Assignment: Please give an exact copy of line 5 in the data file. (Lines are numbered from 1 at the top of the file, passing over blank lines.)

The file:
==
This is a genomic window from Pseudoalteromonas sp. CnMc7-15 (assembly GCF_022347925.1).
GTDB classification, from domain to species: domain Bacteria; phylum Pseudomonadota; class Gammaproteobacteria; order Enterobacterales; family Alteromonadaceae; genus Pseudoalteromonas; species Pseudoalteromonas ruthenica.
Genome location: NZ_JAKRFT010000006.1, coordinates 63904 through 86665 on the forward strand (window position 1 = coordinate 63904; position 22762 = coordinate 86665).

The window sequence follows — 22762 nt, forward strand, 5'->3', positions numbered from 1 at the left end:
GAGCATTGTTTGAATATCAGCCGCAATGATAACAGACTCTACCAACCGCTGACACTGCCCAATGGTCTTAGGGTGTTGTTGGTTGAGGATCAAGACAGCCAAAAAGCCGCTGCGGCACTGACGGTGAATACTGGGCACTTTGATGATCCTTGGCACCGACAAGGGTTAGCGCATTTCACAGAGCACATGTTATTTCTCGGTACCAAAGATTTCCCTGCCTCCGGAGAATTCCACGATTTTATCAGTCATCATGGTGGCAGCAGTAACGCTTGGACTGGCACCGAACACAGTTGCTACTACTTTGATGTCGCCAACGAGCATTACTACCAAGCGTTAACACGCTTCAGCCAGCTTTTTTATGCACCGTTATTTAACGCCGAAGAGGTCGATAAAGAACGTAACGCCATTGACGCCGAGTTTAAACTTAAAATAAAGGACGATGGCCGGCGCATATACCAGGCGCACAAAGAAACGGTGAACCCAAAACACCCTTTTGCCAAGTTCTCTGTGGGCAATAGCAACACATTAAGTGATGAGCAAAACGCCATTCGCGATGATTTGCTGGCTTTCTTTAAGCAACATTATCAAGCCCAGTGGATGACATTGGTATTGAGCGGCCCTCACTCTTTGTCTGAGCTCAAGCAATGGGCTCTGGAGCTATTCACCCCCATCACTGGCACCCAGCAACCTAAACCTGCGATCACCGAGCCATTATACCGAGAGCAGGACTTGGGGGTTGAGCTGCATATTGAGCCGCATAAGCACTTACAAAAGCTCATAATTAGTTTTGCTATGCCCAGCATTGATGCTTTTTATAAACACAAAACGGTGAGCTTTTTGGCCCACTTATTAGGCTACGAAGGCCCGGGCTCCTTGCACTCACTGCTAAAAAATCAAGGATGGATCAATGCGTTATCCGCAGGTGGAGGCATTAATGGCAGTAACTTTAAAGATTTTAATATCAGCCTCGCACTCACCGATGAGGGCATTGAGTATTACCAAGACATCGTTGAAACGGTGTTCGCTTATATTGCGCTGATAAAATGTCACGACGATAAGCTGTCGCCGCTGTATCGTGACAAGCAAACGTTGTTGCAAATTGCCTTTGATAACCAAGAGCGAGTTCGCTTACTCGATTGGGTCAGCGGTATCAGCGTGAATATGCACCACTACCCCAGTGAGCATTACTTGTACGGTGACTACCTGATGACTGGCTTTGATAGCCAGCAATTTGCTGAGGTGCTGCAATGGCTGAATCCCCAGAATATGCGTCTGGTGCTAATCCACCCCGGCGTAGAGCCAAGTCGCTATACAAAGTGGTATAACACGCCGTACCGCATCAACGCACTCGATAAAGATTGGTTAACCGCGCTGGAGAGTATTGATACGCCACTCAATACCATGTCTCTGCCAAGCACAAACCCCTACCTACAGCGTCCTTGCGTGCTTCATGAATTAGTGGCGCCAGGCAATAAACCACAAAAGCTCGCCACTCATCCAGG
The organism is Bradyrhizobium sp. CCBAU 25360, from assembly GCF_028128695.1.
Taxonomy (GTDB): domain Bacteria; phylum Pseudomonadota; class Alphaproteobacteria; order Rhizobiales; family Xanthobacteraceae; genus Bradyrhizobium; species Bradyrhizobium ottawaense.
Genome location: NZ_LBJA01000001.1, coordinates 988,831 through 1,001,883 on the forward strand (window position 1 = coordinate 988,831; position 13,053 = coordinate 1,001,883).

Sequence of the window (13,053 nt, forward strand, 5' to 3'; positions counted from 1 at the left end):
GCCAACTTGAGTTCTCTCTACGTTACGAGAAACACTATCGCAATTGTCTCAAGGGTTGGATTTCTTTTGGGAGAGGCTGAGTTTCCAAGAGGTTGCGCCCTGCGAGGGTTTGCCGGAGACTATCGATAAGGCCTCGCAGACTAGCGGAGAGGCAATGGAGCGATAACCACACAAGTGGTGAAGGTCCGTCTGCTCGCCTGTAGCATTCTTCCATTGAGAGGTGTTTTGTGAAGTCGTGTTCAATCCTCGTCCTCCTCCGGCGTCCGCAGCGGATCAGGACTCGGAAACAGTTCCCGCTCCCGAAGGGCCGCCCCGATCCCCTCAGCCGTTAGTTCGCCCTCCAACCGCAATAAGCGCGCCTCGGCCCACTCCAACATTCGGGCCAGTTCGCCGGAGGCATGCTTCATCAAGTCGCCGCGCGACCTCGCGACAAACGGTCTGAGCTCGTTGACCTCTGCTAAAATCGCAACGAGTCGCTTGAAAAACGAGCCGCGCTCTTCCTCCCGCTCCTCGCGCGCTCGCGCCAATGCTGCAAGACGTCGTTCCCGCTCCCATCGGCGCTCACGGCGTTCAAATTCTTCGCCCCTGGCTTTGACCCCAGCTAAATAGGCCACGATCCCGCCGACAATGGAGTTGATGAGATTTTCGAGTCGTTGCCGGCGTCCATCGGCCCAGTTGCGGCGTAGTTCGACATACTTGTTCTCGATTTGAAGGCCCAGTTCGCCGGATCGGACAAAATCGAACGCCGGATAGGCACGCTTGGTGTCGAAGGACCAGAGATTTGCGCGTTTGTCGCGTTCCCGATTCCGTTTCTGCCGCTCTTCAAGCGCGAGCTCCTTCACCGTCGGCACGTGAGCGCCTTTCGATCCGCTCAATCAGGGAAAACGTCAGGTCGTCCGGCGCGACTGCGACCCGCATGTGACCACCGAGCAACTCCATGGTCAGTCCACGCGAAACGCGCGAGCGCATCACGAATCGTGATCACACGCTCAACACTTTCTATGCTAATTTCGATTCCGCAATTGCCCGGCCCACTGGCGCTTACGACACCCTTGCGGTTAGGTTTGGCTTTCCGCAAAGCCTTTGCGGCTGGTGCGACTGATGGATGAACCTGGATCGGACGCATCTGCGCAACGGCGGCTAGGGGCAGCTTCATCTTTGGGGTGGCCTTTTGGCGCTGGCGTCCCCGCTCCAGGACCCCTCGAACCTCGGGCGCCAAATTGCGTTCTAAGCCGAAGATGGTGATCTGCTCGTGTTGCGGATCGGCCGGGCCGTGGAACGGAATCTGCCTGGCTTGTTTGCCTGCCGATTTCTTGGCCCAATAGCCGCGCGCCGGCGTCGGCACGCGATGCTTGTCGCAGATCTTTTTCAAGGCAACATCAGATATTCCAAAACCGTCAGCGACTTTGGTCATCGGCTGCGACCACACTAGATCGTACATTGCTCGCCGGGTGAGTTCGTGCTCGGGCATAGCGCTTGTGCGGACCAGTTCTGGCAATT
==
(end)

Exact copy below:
GAGCATTGTTTGAATATCAGCCGCAATGATAACAGACTCTACCAACCGCTGACACTGCCCAATGGTCTTAGGGTGTTGTTGGTTGAGGATCAAGACAGCCAAAAAGCCGCTGCGGCACTGACGGTGAATACTGGGCACTTTGATGATCCTTGGCACCGACAAGGGTTAGCGCATTTCACAGAGCACATGTTATTTCTCGGTACCAAAGATTTCCCTGCCTCCGGAGAATTCCACGATTTTATCAGTCATCATGGTGGCAGCAGTAACGCTTGGACTGGCACCGAACACAGTTGCTACTACTTTGATGTCGCCAACGAGCATTACTACCAAGCGTTAACACGCTTCAGCCAGCTTTTTTATGCACCGTTATTTAACGCCGAAGAGGTCGATAAAGAACGTAACGCCATTGACGCCGAGTTTAAACTTAAAATAAAGGACGATGGCCGGCGCATATACCAGGCGCACAAAGAAACGGTGAACCCAAAACACCCTTTTGCCAAGTTCTCTGTGGGCAATAGCAACACATTAAGTGATGAGCAAAACGCCATTCGCGATGATTTGCTGGCTTTCTTTAAGCAACATTATCAAGCCCAGTGGATGACATTGGTATTGAGCGGCCCTCACTCTTTGTCTGAGCTCAAGCAATGGGCTCTGGAGCTATTCACCCCCATCACTGGCACCCAGCAACCTAAACCTGCGATCACCGAGCCATTATACCGAGAGCAGGACTTGGGGGTTGAGCTGCATATTGAGCCGCATAAGCACTTACAAAAGCTCATAATTAGTTTTGCTATGCCCAGCATTGATGCTTTTTATAAACACAAAACGGTGAGCTTTTTGGCCCACTTATTAGGCTACGAAGGCCCGGGCTCCTTGCACTCACTGCTAAAAAATCAAGGATGGATCAATGCGTTATCCGCAGGTGGAGGCATTAATGGCAGTAACTTTAAAGATTTTAATATCAGCCTCGCACTCACCGATGAGGGCATTGAGTATTACCAAGACATCGTTGAAACGGTGTTCGCTTATATTGCGCTGATAAAATGTCACGACGATAAGCTGTCGCCGCTGTATCGTGACAAGCAAACGTTGTTGCAAATTGCCTTTGATAACCAAGAGCGAGTTCGCTTACTCGATTGGGTCAGCGGTATCAGCGTGAATATGCACCACTACCCCAGTGAGCATTACTTGTACGGTGACTACCTGATGACTGGCTTTGATAGCCAGCAATTTGCTGAGGTGCTGCAATGGCTGAATCCCCAGAATATGCGTCTGGTGCTAATCCACCCCGGCGTAGAGCCAAGTCGCTATACAAAGTGGTATAACACGCCGTACCGCATCAACGCACTCGATAAAGATTGGTTAACCGCGCTGGAGAGTATTGATACGCCACTCAATACCATGTCTCTGCCAAGCACAAACCCCTACCTACAGCGTCCTTGCGTGCTTCATGAATTAGTGGCGCCAGGCAATAAACCACAAAAGCTCGCCACTCATCCAGG